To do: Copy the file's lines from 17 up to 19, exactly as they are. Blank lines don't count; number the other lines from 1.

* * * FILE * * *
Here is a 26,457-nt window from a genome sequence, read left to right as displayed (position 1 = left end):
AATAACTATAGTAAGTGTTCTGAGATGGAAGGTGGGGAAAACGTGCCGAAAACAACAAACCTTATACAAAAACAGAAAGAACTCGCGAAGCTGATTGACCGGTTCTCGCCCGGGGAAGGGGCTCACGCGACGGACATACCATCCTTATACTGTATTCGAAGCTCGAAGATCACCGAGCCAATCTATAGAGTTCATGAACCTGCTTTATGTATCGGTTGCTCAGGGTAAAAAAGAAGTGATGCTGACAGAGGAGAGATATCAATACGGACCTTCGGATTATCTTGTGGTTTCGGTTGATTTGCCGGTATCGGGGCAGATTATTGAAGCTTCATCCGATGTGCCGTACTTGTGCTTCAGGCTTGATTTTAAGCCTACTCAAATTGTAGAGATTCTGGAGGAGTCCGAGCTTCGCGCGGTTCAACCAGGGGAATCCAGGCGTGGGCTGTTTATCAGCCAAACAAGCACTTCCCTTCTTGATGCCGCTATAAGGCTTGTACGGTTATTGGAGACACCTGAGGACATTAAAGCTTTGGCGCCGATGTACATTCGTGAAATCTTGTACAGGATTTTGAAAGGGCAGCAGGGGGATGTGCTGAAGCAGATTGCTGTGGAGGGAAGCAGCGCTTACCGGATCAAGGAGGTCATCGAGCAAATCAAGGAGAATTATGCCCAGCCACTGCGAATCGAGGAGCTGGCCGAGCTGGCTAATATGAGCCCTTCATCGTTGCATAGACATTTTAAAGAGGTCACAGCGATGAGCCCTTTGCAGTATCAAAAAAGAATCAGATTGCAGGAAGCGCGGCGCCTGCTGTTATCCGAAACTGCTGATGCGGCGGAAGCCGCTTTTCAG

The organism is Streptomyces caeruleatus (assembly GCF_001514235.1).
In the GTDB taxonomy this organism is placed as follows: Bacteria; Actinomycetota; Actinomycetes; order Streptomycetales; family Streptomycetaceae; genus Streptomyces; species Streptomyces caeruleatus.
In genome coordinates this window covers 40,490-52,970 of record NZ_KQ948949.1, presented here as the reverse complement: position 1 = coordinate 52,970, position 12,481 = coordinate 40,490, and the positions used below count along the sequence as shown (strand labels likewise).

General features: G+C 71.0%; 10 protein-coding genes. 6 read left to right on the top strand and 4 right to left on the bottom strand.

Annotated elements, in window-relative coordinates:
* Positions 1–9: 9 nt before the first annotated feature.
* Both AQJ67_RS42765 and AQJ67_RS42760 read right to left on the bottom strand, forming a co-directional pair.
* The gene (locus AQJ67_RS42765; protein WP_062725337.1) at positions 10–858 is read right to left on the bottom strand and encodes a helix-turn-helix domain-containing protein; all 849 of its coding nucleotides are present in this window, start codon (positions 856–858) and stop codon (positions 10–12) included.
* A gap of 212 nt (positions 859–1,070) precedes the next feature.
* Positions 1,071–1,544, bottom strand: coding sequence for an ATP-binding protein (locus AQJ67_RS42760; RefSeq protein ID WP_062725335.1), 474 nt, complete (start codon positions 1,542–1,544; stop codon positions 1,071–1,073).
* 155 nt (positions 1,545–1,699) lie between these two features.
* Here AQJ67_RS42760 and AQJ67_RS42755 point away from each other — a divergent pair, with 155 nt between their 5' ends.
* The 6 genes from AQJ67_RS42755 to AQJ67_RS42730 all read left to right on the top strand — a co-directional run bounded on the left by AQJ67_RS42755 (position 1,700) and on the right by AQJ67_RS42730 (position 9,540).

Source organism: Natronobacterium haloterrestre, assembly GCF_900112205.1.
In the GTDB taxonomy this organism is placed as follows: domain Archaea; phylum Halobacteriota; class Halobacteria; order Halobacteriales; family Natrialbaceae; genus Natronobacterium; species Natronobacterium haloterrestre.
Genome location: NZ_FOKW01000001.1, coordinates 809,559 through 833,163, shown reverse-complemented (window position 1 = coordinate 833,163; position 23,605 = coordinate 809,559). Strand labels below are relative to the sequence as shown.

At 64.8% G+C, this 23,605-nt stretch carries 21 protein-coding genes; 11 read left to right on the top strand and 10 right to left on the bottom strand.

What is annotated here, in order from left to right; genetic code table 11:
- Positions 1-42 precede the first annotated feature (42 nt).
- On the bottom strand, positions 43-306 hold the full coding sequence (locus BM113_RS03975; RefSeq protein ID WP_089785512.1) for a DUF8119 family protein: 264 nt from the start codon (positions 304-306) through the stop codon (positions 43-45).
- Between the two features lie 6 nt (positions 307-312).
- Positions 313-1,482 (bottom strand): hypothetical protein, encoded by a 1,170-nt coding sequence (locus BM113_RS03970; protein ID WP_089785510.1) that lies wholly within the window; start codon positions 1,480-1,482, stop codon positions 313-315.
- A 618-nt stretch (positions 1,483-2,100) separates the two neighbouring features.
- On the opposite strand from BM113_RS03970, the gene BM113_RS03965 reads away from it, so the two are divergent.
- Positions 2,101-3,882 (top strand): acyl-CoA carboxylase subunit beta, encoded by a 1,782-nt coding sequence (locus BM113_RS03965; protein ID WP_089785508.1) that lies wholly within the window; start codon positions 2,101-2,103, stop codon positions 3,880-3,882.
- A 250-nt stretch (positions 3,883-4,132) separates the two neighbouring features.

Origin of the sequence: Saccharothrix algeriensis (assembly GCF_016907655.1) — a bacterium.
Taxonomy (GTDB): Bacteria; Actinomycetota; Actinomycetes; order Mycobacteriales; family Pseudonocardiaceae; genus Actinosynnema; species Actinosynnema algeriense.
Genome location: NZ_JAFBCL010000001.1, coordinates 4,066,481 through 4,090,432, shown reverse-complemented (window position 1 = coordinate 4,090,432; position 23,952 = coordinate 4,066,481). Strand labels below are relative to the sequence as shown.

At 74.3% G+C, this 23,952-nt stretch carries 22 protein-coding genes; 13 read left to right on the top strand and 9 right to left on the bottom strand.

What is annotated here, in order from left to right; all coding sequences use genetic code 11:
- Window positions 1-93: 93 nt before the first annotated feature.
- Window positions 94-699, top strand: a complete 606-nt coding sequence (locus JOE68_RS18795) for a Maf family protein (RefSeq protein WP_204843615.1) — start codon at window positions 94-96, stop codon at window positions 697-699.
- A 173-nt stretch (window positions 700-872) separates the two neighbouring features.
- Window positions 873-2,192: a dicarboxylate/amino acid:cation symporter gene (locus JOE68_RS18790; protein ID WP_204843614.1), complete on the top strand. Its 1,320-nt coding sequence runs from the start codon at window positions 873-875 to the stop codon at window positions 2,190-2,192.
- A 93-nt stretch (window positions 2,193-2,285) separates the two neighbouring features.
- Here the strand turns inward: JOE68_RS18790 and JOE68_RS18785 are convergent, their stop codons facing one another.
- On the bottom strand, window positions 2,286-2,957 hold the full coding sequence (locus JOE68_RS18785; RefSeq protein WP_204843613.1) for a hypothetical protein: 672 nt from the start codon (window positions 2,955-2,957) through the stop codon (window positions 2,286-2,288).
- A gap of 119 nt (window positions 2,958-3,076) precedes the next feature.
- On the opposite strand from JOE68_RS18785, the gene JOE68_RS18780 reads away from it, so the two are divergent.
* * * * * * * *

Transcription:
In the GTDB taxonomy this organism is placed as follows: domain Archaea; phylum Halobacteriota; class Halobacteria; order Halobacteriales; family Natrialbaceae; genus Natronobacterium; species Natronobacterium haloterrestre.
Genome location: NZ_FOKW01000001.1, coordinates 809,559 through 833,163, shown reverse-complemented (window position 1 = coordinate 833,163; position 23,605 = coordinate 809,559). Strand labels below are relative to the sequence as shown.

At 64.8% G+C, this 23,605-nt stretch carries 21 protein-coding genes; 11 read left to right on the top strand and 10 right to left on the bottom strand.